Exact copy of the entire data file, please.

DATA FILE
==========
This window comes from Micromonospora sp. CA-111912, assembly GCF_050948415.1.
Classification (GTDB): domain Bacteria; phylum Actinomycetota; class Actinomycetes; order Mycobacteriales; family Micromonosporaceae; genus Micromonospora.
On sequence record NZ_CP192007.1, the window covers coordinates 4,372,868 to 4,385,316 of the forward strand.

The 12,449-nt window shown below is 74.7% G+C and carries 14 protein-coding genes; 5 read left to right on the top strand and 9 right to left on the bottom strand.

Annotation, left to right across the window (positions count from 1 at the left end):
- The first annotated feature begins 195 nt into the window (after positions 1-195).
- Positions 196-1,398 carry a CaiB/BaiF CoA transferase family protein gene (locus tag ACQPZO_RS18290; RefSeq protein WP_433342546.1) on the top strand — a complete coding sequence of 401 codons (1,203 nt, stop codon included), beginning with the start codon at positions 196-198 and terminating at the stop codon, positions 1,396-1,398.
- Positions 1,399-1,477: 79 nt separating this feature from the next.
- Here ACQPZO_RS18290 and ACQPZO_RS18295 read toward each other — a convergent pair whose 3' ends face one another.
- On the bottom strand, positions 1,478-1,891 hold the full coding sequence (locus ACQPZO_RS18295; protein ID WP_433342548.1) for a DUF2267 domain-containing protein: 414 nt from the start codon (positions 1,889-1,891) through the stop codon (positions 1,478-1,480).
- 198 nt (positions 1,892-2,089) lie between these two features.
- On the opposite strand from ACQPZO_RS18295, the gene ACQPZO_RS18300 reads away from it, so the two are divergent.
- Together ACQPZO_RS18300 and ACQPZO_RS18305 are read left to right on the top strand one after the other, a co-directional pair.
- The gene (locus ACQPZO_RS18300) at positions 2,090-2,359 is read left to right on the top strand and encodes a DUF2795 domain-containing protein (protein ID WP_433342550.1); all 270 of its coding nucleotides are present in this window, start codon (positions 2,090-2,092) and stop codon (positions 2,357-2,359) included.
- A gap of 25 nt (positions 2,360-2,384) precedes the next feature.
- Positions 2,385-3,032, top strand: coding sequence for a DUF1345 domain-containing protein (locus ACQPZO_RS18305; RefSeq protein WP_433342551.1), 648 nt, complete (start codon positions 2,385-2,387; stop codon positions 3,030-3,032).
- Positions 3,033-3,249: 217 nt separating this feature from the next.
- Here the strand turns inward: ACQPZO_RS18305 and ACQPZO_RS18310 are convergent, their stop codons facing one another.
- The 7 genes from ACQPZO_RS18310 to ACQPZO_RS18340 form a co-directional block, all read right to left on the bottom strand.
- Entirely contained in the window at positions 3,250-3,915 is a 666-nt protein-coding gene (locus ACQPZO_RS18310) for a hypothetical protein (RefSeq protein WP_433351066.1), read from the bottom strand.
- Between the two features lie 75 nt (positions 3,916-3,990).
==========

This window comes from Micromonospora sp. CA-111912, assembly GCF_050948415.1.
Classification (GTDB): domain Bacteria; phylum Actinomycetota; class Actinomycetes; order Mycobacteriales; family Micromonosporaceae; genus Micromonospora.
On sequence record NZ_CP192007.1, the window covers coordinates 4,372,868 to 4,385,316 of the forward strand.

The 12,449-nt window shown below is 74.7% G+C and carries 14 protein-coding genes; 5 read left to right on the top strand and 9 right to left on the bottom strand.

Annotation, left to right across the window (positions count from 1 at the left end):
- The first annotated feature begins 195 nt into the window (after positions 1-195).
- Positions 196-1,398 carry a CaiB/BaiF CoA transferase family protein gene (locus tag ACQPZO_RS18290; RefSeq protein WP_433342546.1) on the top strand — a complete coding sequence of 401 codons (1,203 nt, stop codon included), beginning with the start codon at positions 196-198 and terminating at the stop codon, positions 1,396-1,398.
- Positions 1,399-1,477: 79 nt separating this feature from the next.
- Here ACQPZO_RS18290 and ACQPZO_RS18295 read toward each other — a convergent pair whose 3' ends face one another.
- On the bottom strand, positions 1,478-1,891 hold the full coding sequence (locus ACQPZO_RS18295; protein ID WP_433342548.1) for a DUF2267 domain-containing protein: 414 nt from the start codon (positions 1,889-1,891) through the stop codon (positions 1,478-1,480).
- 198 nt (positions 1,892-2,089) lie between these two features.
- On the opposite strand from ACQPZO_RS18295, the gene ACQPZO_RS18300 reads away from it, so the two are divergent.
- Together ACQPZO_RS18300 and ACQPZO_RS18305 are read left to right on the top strand one after the other, a co-directional pair.
- The gene (locus ACQPZO_RS18300) at positions 2,090-2,359 is read left to right on the top strand and encodes a DUF2795 domain-containing protein (protein ID WP_433342550.1); all 270 of its coding nucleotides are present in this window, start codon (positions 2,090-2,092) and stop codon (positions 2,357-2,359) included.
- A gap of 25 nt (positions 2,360-2,384) precedes the next feature.
- Positions 2,385-3,032, top strand: coding sequence for a DUF1345 domain-containing protein (locus ACQPZO_RS18305; RefSeq protein WP_433342551.1), 648 nt, complete (start codon positions 2,385-2,387; stop codon positions 3,030-3,032).
- Positions 3,033-3,249: 217 nt separating this feature from the next.
- Here the strand turns inward: ACQPZO_RS18305 and ACQPZO_RS18310 are convergent, their stop codons facing one another.
- The 7 genes from ACQPZO_RS18310 to ACQPZO_RS18340 form a co-directional block, all read right to left on the bottom strand.
- Entirely contained in the window at positions 3,250-3,915 is a 666-nt protein-coding gene (locus ACQPZO_RS18310) for a hypothetical protein (RefSeq protein WP_433351066.1), read from the bottom strand.
- Between the two features lie 75 nt (positions 3,916-3,990).